Computational education equips children to use computational thinking in order to create an understanding of computer science. Having observed KS1 pupils Ofsted were impressed by their ability to learn programming through testing sequences of instructions for floor robots.
National Curriculum September 2013
- Understands algorithms-how they are implemented as programs on a digital device.
- create/debug programs (Admiral Grace Hopper wrote a program that wasn’t doing what she initially asked of it, turns out there was a moth in the relay… hence the name)
- use logical reasoning to predict the behaviour of simple programmes.
Lesson Activity using and
We successfully programmed the car to make a triangle followed by a pentagon…eventually!!
Attempt 1: We incorrectly worked out 135 degrees would complete our triangle.
Attempt 2: Having successfully completing a triangle we moved on to make a pentagon- 252 degrees for each angle took our car off the page (outer the angle of pentagon), trying 108 degrees making up the inner angle of a pentagon was unsuccessful also.
Attempt 3: Therefore it came down to our third attempt in trying the external angle.
Other programmes to try:
- Scratch/ scratch jr (tbc)
- Light bot
- expresso coding
- turtle graphics (yr 2)
What is an algorithm???
Set of steps you follow to get something done.
Google defines it as: decomposition, pattern recognition and abstraction. eg breaking a big problem into smaller more manageable chunks.
Take the everyday making of a jam sandwhich – give a robot the correct, specific instructions and it will succeed – miss out some important steps ( holding the bread whilst you spread) and the bread will be on the floor. Liken this to a computer code and there in lies the potential for problems.
Activites that convey this pattern recognition…
quick sort/bubble sort pots in order of weight
sorting numbers using scratch programme
mini beasts safari to sort out insects from invertibrates from flys from spiders
Whilst on placement i considered the amount of focus that made on computers within the EYFS surroundings. With 2 computers in the Nursery, ICT was always an option for the children. The programs listed below were just a few of what was on offer to the children on a daily basis:
Swashbuckle Adventures – through use of hand eye coordination the aim was to bounce Swashbuckle over the stepping stones watching out for various sea creatures along the way.
2Paint is a simple painting programme for all primary school children. they are able to experiment with brush styles, and pattern making templates.
Poisson Rouge is a website containing over 300 games – there is no text and no explanation, thus a great opportunity for children to find their own understanding of the website.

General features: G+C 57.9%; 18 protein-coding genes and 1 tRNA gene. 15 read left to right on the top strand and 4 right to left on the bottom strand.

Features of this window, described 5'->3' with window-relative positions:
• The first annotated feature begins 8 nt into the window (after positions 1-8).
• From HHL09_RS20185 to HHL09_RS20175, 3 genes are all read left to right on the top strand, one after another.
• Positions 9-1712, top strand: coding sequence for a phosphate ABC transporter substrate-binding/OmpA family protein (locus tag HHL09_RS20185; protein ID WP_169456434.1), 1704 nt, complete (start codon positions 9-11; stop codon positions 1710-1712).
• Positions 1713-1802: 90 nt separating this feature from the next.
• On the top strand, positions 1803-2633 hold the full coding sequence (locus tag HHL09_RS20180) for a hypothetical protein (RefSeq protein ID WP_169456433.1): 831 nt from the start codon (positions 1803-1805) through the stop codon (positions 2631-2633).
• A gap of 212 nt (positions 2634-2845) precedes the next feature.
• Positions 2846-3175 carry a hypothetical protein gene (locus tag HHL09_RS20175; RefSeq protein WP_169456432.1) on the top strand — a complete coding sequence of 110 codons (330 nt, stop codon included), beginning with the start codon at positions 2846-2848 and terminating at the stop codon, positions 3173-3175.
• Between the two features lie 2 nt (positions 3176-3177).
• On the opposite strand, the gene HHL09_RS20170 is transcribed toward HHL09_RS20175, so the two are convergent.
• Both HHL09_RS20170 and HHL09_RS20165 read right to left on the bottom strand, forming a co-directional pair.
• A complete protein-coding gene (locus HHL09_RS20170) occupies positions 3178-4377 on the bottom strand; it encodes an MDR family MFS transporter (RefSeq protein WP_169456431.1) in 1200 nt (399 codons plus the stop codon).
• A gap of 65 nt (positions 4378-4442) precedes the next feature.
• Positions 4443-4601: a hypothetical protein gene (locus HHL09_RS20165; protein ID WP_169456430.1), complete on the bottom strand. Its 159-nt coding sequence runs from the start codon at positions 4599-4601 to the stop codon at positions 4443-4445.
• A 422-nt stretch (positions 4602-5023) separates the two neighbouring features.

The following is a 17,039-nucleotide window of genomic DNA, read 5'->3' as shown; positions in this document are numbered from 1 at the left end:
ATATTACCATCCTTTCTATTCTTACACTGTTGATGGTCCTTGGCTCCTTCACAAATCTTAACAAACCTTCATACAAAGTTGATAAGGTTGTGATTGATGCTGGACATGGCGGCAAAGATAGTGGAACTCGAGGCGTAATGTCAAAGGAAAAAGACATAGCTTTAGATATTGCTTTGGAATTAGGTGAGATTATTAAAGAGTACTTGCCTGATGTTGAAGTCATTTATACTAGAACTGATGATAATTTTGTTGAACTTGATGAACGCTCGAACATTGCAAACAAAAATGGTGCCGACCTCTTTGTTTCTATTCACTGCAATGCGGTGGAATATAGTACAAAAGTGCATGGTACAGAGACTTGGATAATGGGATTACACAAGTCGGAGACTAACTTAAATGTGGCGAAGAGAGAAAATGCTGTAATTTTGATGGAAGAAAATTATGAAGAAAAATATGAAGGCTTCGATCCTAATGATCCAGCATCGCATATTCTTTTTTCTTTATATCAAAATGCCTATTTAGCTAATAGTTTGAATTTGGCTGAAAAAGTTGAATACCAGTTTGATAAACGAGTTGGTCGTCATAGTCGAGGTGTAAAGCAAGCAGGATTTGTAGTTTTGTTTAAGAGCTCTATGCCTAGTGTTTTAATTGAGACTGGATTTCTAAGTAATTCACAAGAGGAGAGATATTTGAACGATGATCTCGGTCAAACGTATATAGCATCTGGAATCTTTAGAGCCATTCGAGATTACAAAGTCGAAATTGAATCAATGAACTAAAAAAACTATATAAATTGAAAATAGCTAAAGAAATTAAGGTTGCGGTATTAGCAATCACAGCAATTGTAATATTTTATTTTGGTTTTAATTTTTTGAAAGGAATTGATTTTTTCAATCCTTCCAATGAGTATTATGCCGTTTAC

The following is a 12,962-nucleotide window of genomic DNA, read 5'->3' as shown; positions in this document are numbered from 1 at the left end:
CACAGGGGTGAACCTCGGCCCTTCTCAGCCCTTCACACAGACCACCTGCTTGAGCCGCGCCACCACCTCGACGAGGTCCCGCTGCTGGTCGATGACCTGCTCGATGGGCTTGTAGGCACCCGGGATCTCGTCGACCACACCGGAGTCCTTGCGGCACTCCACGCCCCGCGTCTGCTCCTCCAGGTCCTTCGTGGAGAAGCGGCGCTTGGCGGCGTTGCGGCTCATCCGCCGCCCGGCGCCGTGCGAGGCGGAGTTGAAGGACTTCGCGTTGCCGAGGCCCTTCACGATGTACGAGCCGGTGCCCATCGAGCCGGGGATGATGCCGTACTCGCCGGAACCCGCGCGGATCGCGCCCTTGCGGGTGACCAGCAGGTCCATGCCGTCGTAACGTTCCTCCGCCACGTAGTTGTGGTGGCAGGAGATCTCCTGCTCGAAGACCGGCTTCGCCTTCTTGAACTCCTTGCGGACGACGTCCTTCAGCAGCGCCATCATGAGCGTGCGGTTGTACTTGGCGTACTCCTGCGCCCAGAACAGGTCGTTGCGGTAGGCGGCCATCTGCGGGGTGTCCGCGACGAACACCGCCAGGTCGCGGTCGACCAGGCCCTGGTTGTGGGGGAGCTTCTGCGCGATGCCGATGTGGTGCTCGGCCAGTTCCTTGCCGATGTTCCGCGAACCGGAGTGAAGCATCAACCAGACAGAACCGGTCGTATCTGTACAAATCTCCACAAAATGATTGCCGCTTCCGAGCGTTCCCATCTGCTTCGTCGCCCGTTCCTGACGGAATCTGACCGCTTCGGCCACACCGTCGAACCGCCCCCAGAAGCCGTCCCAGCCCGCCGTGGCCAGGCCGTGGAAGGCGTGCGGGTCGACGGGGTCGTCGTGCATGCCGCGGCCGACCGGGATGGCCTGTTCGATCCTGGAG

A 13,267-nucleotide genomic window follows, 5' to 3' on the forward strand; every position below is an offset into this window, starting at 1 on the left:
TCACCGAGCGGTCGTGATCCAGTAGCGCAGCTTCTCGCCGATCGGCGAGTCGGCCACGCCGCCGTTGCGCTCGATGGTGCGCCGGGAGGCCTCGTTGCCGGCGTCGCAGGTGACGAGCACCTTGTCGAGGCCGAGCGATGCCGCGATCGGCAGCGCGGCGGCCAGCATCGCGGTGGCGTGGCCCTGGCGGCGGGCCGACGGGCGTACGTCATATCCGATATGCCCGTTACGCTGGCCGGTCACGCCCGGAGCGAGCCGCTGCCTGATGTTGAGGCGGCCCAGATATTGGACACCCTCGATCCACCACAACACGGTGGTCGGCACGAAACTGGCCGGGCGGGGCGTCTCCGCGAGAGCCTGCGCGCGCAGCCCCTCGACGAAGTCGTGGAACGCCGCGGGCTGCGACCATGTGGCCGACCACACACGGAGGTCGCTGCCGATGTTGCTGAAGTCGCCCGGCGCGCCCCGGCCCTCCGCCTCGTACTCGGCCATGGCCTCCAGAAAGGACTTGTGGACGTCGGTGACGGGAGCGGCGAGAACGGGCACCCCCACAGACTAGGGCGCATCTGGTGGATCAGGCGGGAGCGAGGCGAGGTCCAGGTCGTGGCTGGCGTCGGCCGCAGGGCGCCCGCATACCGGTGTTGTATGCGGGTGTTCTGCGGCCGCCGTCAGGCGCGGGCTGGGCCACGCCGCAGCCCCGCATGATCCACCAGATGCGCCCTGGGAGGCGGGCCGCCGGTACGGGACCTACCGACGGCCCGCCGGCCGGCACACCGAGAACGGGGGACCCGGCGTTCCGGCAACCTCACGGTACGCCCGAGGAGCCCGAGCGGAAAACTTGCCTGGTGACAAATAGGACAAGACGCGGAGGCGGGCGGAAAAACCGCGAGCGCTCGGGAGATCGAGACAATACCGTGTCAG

I initially thought the children would swarm around the computers, however, there was so much on offer for the children to ‘play’ with that overcrowding was never an issue. My second thought was that the games on offer would be mind numbing and have little in the way of learning. I believe i was very wrong in that respect… and here’s why!
- If there were 2 children sat at 1 computer it was a good opportunity for them to learn to share/wait their turn.
- The games on offer allowed children to use their imagination; whether it be drawing on a blank canvas, or working out how to play a game with no instructions (Poisson Rouge).
- It gives children the chance to develop their hand eye coordination. Example, clicking the mouse at appropriate times for their character to dodge an object.
- Who knew maths could be fun – masked by Animated computer games.
One last point to make – the class IWB was broken – THE WHOLE 7 WEEK PLACEMENT!!! To any teacher this is disappointing but to a keen PGCE student this was devastating. Asking on numerous occasions fell to deaf ears. Having said that it was a great learning experience to use imagination and home made resources as a substitute.
This weeks task was to experiment with painting software and filters to create some digital art. I have never used this form of medium before so it was very much on a trial and error basis. I thought it a good idea to not only have myself in the picture but a focal point which i would then distort and play around with on ‘pixlr’. The 2 pictures below were altered using solarized and kaleidoscope applications, and i think its fair to say through some simple experiementing i have transformed a some what dull picture into something that can now be used as a talking point.
On reflection i could take this one step further and home in on certain sections of the picture; for instance the leaves on the tree could have more of a contrast in colour, or i could focus in on them with the rest of the picture a blur. Thus, drawing attention to the change in colours, reinforcing the idea that autumn is upon us.